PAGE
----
This week's photo is another eBay purchase. The seller titled it: "1950s Real Photo Postcard, Rare, Panorama".
The panorama includes views of Hong Kong Island's north shore, the harbour, and Kowloon beyond.
The last photo we looked at was also a Real Photo Postcard (RPPC). We looked at its back to see who manufactured the paper, and so get an idea of when it was printed.
Here's the back of this current card.
There isn't any manufacturer's logo to help us here. Instead I believe this is regular photographic paper, and the photographer used an inked rubber stamp to add the text that turned it into a postcard.
That is still a clue though, as these hand-stamped RPPCs from Hong Kong tend to date from the 1940s and 50s. I think it was a sideline for local photographers in those lean years, where they'd earn a little extra money by taking photos of popular scenes and selling small quantities as RPPCs.
So it's back to the front of the card to find the date. If you're ever asked to date a view like this, here are four landmarks that are usually easy to see, and will quickly give you a rough idea of when the photo was taken:
- (A) HSBC Headquarters Building (3rd generation) [1935-1984]
- (B) Government House (2nd & current generation) [1944- ]
- (C) Bank of China Building [1951- ]
- (D) Dry dock at Naval Dockyard [1907-1960]
The first three buildings are all there so the photo was taken no earlier than 1951. Then there's a ship in the dry dock, so it was also taken before 1960, matching the seller's date of the "1950s".
We can do better than that though, if we can find a building that is still under construction. Across the water we go...
These three towers on Canton Road will be new married quarters for Hong Kong's police force. Here's how they'll look when they're finished.
In the main photo the building is obviously still under construction, though it doesn't look far off completion. These quarters opened in 1953, so I'll date the main photo to 1952.
More new buildings. Hong Kong is picking up speed again after grinding to a halt during the war years.
One way to spot the new buildings is to look for ones that are taller and / or brighter than their neighbours. There are several more in this area...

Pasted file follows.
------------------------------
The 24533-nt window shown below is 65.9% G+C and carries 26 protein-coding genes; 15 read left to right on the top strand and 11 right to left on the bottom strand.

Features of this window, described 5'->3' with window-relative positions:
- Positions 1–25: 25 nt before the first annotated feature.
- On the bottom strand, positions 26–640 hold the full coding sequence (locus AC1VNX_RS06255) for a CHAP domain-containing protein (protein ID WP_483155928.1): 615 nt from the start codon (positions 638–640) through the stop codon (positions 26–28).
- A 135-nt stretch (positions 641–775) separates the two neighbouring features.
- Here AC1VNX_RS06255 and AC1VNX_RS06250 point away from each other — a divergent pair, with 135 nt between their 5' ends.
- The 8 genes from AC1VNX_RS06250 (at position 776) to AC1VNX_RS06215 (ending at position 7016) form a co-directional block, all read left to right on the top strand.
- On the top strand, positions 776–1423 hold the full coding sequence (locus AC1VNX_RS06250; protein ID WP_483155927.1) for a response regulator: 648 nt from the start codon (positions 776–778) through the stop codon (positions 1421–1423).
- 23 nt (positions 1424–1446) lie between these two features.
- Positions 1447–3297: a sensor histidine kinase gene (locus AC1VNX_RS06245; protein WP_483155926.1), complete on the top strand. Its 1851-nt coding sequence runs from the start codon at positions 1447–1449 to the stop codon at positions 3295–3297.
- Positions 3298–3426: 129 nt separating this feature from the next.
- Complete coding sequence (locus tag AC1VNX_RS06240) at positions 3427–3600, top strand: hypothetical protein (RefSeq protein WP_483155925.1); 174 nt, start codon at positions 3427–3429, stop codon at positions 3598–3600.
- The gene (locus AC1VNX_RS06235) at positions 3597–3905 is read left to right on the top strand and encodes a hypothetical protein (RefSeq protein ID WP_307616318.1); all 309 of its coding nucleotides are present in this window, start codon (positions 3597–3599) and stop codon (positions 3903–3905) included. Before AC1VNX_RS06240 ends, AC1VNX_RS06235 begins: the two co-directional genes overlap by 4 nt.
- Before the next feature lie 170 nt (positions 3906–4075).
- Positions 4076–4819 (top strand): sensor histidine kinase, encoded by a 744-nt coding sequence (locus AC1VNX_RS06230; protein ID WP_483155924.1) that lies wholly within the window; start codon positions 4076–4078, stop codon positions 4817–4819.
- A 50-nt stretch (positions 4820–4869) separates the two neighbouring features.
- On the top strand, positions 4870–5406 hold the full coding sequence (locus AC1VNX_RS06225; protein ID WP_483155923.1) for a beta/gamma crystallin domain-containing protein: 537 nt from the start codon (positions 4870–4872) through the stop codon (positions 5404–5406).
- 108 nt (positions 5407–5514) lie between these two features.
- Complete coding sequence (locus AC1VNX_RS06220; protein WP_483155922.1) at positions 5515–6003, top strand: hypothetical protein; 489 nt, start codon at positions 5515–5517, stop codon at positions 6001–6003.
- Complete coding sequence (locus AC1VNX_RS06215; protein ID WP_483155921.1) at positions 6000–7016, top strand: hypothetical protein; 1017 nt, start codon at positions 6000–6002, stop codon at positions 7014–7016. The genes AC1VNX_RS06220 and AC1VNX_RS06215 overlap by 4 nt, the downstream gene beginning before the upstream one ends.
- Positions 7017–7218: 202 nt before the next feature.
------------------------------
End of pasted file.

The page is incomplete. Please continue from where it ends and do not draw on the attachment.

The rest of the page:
- (E) Canton Road Police Married Quarters [1953-1997]
- (F) Kowloon Methodist Church [1951- ]
- (G) King's Park Government Quarters [????-????]
- (H) HSBC tower blocks at Nga Tsin Wai Rd [c.1950-c.1957]
And I can see three more along Nathan Road...
- (I) Shamrock Hotel [1952- ]
- (J) Princess Theatre [1952-1973]
- (K) HK Telephone Building / Telephone House [c.1948-c.1976]
Hong Kong island has its share of new buildings too...
- (L) Alexandra House (1st generation) [1952-1974]
- (M) Edinburgh House [1950-c.1980]
- (N) United States Consulate [????- ]
- (O) Queen's Garden (2nd generation) [1949-1988]
- (P) Albany Flats [????-????], government quarters
I've probably missed some, so please leave a comment below if you spot any more.
New arrivals to Hong Kong, hundreds of thousands of them.
We can't see them directly, but we can see their presence from those new buildings. You might have wondered why so many of the new buildings are quarters? In the decade following the second world war, Hong Kong's population quadrupled from around 600,000 to 2.4 million. Accommodation was in terribly short supply, so if an employer could provide accommodation to their staff, it made them a very attractive place to work.
If you've got Volume 1 of my books, photos 16-22 are a sequence showing how this scene changed from 1886 to 1965, Photo 21 makes a good comparison with this one, as it was also taken in 1952 but shows a larger view of mid-levels and Central.
Then in Volume 4, photos 19-22 show the development of Kowloon in the 1950s.
HSBC's quarters at the back of Kowloon were short-lived even by Hong Kong standards, lasting less than ten years.
If you find the quarters on the main photo and then look right, the flat area between the quarters and the sea is the site of the old Kai Tak Airport. In the mid-1950s a new runway was built from Kai Tak out into the harbour. Landing on the new runway would require pilots to follow that famous flight path over Kowloon with the last-minute, hard right turn to line up with the runway.
Unfortunately the quarters' three tower blocks and a sizeable hill behind them were in the way of the new flight path. The buildings were demolished, and the bulk of the hill was sliced away to leave the flat land where you'll find Kowloon Tsai Park today.
Gwulo photo ID: A640